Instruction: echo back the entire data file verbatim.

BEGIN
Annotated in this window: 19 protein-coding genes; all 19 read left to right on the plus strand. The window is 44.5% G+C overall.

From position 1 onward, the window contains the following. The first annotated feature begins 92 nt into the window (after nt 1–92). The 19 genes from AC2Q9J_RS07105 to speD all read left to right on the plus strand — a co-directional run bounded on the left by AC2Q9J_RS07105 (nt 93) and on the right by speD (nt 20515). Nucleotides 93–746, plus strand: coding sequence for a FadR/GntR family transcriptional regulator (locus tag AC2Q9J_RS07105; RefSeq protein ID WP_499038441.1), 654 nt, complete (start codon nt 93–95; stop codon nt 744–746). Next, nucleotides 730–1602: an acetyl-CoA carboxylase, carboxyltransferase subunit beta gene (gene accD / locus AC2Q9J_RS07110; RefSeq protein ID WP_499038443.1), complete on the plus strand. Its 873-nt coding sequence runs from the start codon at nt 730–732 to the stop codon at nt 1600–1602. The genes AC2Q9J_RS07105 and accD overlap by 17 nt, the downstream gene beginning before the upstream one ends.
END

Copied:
Annotated in this window: 19 protein-coding genes; all 19 read left to right on the plus strand. The window is 44.5% G+C overall.

From position 1 onward, the window contains the following. The first annotated feature begins 92 nt into the window (after nt 1–92). The 19 genes from AC2Q9J_RS07105 to speD all read left to right on the plus strand — a co-directional run bounded on the left by AC2Q9J_RS07105 (nt 93) and on the right by speD (nt 20515). Nucleotides 93–746, plus strand: coding sequence for a FadR/GntR family transcriptional regulator (locus tag AC2Q9J_RS07105; RefSeq protein ID WP_499038441.1), 654 nt, complete (start codon nt 93–95; stop codon nt 744–746). Next, nucleotides 730–1602: an acetyl-CoA carboxylase, carboxyltransferase subunit beta gene (gene accD / locus AC2Q9J_RS07110; RefSeq protein ID WP_499038443.1), complete on the plus strand. Its 873-nt coding sequence runs from the start codon at nt 730–732 to the stop codon at nt 1600–1602. The genes AC2Q9J_RS07105 and accD overlap by 17 nt, the downstream gene beginning before the upstream one ends.